Ethical online behaviour

In this guidance document, the Ethics Review Committees explore how you can behave ethically online when:

  • Promoting your own qualifications and experience
  • Stating your opinions
  • Engaging in debates about professional issues

A separate guidance document by the Ethics Review Committees titled ‘Unethical online behaviour’ reflects on some of the common examples of unethical online behaviour of audiologists and audiometrists raised in calls to the Ethics Officer and complaints to the Ethics Review Committees.

You can promote your skills, just not in comparison to others

It is okay to talk about and promote your education, experience and any further education you have undertaken that means you can better meet the needs of your clients.

Where it often becomes problematic is if you begin to contrast your skills and experience to those of others, especially if you are doing so by putting down other people’s skills and experience.

Any comment you make on a public forum, including social media, promoting your skills and experience is considered advertising.  Standard 8 of the Code of Conduct for audiologists and audiometrists includes specific responsibilities when advertising, including:

8.2 Members must advertise their services in a way that allows the public to make informed choices about their healthcare based on acceptable evidence.

Guidance for practitioners on the use of testimonials in marketing can be found on the ERC website.

It’s safest to assume that any comment you make in the public sphere is being made in your professional role

It is important to remember that if you are putting yourself forward in any public sphere, including social media, you are doing so as a professional.  It is impossible for the public and your clients to disentangle what may be your ‘personal’ opinions from your ‘professional’ opinions.

To separate your private and professional online presence, you could consider using a pseudonym for online private social forums.  However, even when using a pseudonym, you must refrain from making any public comments about audiology or audiometry that are not in line with the Code of Conduct for audiologists and audiometrists.  By publicly commenting on any issue relating to your profession, you are acting in a professional role.  This is because your comment would be informed by your professional expertise and experience and will be seen by others and being so.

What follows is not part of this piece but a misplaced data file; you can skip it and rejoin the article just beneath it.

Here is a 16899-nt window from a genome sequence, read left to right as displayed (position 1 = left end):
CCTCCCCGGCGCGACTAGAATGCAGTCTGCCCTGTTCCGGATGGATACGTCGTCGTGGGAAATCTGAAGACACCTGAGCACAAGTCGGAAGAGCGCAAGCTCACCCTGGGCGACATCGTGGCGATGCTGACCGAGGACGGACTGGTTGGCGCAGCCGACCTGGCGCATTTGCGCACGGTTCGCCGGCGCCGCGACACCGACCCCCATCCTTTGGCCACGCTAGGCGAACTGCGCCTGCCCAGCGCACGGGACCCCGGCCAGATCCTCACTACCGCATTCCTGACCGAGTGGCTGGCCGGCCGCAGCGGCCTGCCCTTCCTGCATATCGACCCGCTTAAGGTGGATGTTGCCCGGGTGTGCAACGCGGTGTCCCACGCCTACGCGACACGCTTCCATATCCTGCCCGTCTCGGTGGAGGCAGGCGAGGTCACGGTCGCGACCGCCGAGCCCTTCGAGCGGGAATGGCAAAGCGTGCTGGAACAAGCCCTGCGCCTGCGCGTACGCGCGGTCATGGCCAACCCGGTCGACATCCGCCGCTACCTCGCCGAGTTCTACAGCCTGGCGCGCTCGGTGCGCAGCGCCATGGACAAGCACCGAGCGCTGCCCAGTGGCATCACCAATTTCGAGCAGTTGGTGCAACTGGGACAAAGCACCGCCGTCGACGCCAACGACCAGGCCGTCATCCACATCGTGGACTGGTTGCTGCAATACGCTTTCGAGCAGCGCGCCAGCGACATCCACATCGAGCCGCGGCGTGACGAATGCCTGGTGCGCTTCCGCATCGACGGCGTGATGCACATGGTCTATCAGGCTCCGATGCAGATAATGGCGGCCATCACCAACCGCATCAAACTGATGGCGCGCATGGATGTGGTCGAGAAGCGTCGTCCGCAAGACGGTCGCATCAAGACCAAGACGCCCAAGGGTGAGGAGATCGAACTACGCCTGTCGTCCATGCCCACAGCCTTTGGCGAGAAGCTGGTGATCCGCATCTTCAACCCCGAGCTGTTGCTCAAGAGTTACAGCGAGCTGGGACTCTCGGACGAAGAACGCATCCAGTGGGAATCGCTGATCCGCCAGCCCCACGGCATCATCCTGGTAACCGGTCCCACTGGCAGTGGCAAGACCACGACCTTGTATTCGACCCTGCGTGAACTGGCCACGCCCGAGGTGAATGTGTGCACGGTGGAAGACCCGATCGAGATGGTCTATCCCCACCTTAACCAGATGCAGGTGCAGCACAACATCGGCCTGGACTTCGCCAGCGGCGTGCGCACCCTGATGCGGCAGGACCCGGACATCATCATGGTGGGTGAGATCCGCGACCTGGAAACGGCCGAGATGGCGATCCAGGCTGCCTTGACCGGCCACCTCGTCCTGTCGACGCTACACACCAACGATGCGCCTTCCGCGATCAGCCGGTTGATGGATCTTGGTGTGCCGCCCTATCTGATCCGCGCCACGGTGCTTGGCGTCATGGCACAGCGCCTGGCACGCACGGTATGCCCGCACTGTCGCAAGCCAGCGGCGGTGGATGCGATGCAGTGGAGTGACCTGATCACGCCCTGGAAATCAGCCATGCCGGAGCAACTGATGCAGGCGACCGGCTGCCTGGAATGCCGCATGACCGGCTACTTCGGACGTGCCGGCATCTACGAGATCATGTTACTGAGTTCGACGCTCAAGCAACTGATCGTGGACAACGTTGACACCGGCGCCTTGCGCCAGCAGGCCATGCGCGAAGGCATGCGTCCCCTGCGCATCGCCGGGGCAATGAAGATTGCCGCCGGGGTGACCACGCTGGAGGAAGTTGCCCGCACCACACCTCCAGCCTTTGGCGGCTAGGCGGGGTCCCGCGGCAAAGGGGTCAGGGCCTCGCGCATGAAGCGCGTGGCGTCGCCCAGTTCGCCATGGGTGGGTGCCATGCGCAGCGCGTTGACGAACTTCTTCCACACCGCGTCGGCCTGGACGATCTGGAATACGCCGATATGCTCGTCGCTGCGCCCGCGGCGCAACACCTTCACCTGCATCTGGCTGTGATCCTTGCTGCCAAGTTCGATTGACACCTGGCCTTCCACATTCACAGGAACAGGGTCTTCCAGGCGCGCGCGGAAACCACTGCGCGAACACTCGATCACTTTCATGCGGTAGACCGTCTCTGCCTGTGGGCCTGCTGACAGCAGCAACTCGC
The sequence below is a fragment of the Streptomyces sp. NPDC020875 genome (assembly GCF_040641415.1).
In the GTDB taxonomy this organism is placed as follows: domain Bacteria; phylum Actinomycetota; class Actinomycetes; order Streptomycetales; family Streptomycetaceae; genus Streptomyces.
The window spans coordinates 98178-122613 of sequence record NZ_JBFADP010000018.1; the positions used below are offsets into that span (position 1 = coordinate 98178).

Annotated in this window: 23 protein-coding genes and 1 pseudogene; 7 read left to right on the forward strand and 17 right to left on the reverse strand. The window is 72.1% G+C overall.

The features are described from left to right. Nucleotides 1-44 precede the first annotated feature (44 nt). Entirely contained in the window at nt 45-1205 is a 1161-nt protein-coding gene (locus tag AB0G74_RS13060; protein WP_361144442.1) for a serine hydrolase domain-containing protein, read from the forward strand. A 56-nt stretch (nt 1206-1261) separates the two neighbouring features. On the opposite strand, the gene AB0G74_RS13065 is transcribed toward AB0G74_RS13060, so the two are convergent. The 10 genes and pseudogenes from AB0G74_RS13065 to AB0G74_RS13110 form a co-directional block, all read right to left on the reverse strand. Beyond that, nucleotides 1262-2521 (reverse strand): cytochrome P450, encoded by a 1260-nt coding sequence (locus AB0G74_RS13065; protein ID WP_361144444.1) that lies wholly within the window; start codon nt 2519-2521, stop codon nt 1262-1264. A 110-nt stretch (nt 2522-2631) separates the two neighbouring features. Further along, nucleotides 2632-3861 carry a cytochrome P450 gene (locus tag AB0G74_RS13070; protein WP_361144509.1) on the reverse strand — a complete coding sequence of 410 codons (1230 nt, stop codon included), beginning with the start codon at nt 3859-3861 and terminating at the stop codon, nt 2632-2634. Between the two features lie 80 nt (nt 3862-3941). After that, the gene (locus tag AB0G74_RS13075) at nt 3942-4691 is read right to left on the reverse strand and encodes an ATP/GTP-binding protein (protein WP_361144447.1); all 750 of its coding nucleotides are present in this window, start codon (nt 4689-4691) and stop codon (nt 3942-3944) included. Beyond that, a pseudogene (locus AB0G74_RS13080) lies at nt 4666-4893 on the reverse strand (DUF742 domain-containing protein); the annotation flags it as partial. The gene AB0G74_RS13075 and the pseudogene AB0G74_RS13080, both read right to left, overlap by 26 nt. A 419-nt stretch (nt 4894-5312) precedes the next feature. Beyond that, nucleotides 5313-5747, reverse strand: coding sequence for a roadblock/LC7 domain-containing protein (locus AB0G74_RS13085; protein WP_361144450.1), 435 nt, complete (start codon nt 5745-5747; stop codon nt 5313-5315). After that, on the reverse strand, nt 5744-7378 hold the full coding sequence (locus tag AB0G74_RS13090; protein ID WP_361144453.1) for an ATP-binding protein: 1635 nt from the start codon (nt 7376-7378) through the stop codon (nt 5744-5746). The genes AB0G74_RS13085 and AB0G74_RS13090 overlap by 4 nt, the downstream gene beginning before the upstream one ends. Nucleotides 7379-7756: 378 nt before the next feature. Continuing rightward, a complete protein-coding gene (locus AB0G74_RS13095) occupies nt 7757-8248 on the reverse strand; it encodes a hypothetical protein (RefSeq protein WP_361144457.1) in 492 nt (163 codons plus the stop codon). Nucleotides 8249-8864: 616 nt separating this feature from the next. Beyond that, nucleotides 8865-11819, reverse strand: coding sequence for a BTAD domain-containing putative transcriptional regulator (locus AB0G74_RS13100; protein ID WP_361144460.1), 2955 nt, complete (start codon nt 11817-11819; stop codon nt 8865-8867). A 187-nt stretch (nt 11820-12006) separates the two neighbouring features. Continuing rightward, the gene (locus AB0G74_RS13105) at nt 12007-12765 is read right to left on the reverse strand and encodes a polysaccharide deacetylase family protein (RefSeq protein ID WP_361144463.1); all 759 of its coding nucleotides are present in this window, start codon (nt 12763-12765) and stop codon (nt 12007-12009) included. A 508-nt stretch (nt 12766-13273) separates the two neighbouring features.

Standard 7 of the Code of Conduct for audiologists and audiometrists states that ‘Members must behave professionally and ethically when interacting in a professional capacity’ and includes specific responsibilities relating to online behaviour.

Ethically engaging in debates about professional issues

If you do want to debate a topic online in your professional role, it is important that you have all the facts and a complete understanding of the issues at hand.  If this is not the case, you may be found to be in breach of the Code of Conduct for audiologists and audiometrists, including responsibility 7.4b:

7.4  Members must promote public understanding of the professions, which include […]
b.  Not making any false, misleading or deceptive claims in communications with the public.

Example- Debating health service regulatory models

One common example of a false and misleading claim in communications with the public is when audiologists and audiometrists claim that hearing services are ‘unregulated’.  This is factually incorrect as there are a range of regulatory mechanisms in place for the regulation of hearing services in Australia, including self-regulation by the professional bodies, regulation by government funding schemes, regulation by private health insurers, and regulation by the state and territory health and disability services complaints entities.

Publicly stating that hearing services are unregulated is misleading to the public and may even lead to harm as clients with concerns may incorrectly interpreting this as meaning there is nowhere for them to receive support or make a complaint.  It is therefore a breach of responsibility 7.4 above.

In contrast, you are able enter into a public debate about the different possible regulatory models for hearing services, as long as the statements you make are factually correct and do not mislead the public.  This may include factually correct statements criticising the self-regulatory model, or other regulatory mechanisms.

If you are unsure if you do completely understand the complex regulatory system around hearing services in Australia, it is safest to refrain from commenting in a public forum.  However, you can have private conversations with your peers.  You can also write to your professional body or to the Ethics Officer.

Audiology Australia, the Australian College of Audiology and the Hearing Aid Audiology Society of Australia 2023